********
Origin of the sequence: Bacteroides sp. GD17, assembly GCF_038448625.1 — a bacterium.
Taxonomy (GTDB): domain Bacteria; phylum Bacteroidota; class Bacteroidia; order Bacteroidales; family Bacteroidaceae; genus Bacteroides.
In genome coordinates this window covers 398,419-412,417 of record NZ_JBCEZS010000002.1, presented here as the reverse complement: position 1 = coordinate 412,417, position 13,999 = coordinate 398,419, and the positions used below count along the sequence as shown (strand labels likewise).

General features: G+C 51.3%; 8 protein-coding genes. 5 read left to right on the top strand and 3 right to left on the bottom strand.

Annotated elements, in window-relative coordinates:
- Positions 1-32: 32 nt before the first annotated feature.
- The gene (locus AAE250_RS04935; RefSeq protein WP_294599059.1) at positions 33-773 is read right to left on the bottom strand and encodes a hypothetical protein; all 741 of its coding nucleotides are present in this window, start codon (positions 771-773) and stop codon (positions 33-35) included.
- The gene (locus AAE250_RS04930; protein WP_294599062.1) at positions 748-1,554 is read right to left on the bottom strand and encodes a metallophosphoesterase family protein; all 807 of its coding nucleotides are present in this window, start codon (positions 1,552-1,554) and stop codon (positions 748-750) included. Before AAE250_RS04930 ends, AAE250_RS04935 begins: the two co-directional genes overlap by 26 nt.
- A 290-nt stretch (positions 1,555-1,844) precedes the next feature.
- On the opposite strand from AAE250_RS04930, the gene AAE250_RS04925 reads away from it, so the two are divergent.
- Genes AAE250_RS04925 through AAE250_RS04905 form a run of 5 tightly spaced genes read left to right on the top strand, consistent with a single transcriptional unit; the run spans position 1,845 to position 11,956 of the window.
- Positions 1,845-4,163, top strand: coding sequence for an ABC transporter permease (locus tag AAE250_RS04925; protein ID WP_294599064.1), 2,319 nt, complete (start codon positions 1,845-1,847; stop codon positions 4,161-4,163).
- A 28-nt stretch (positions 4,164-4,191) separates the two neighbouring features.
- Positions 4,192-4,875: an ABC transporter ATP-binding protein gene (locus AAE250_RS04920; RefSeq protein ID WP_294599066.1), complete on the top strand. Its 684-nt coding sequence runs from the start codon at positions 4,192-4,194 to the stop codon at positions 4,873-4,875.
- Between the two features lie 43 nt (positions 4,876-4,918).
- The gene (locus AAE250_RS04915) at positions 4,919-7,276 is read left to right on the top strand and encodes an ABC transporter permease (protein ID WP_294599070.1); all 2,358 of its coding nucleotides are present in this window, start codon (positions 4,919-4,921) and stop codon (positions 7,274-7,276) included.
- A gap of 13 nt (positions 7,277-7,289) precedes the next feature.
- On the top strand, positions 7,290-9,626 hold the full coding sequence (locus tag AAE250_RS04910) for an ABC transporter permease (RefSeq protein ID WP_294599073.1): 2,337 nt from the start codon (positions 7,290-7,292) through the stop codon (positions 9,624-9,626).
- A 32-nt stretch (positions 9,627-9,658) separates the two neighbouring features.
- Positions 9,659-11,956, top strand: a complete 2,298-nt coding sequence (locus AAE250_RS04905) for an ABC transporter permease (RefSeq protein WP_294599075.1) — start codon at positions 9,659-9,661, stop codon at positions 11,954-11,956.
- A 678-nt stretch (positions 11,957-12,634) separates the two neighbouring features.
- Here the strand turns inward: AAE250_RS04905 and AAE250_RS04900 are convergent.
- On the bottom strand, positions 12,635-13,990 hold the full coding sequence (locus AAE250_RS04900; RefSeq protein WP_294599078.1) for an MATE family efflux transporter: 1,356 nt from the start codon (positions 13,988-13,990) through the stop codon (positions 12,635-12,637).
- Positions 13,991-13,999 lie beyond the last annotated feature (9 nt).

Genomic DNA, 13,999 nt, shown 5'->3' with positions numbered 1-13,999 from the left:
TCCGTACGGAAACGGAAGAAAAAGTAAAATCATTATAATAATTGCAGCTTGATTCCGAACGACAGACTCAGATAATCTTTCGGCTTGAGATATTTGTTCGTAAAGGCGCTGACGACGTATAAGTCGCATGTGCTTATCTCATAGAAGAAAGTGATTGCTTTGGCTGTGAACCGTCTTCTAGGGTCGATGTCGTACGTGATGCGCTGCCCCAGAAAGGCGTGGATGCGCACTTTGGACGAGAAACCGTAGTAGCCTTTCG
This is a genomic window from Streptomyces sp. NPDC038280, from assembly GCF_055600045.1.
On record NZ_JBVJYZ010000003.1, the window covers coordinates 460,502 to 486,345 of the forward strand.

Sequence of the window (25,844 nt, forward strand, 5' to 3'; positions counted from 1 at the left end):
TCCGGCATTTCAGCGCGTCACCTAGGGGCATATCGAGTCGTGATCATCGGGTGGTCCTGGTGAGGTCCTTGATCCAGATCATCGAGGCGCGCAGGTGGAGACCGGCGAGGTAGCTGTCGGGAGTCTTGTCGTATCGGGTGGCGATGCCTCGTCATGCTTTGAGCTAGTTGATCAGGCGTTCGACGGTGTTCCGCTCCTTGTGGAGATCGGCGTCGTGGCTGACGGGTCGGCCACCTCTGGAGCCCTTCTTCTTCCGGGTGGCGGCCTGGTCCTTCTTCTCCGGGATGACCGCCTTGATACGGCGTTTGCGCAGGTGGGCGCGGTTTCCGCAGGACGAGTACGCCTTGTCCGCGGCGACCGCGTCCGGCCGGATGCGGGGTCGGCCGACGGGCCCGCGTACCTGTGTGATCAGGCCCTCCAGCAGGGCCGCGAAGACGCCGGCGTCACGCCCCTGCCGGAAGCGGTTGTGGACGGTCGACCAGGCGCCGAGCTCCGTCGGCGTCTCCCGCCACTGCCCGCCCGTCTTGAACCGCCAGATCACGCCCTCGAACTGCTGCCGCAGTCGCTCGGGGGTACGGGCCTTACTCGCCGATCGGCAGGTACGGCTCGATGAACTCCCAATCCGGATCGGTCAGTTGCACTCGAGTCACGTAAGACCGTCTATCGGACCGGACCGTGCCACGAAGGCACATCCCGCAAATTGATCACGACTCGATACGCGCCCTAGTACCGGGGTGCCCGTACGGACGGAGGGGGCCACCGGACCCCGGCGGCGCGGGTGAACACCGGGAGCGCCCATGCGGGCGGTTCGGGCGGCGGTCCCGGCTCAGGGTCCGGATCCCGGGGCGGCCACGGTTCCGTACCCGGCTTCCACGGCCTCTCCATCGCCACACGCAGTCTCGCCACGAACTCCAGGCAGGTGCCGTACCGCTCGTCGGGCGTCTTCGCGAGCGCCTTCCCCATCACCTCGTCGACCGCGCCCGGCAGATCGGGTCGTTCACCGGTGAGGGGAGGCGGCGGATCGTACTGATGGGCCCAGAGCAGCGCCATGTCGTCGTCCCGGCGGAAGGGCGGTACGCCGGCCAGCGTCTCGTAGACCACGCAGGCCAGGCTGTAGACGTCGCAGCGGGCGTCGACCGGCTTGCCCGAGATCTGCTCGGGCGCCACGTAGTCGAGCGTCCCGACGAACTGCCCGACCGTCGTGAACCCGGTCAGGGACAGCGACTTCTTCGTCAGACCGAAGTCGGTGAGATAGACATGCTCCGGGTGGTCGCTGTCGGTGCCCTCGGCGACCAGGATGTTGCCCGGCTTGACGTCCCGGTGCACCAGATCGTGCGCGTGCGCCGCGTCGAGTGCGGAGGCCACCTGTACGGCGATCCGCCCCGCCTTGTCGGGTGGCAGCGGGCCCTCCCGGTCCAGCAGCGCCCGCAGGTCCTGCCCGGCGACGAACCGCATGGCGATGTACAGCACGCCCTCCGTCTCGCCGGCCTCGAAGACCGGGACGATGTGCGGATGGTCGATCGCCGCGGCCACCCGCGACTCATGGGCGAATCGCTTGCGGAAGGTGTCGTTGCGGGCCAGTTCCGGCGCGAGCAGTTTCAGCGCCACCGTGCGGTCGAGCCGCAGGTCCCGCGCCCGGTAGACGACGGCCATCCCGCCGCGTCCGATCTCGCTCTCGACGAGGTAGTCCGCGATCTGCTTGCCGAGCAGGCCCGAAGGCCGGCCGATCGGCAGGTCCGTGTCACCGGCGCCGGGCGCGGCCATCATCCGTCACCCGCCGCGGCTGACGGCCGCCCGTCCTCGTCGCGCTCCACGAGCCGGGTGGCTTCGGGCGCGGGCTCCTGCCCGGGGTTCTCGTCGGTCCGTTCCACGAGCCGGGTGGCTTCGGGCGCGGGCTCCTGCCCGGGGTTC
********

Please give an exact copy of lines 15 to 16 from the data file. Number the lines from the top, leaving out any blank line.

- Between the two features lie 43 nt (positions 4,876-4,918).
- The gene (locus AAE250_RS04915) at positions 4,919-7,276 is read left to right on the top strand and encodes an ABC transporter permease (protein ID WP_294599070.1); all 2,358 of its coding nucleotides are present in this window, start codon (positions 4,919-4,921) and stop codon (positions 7,274-7,276) included.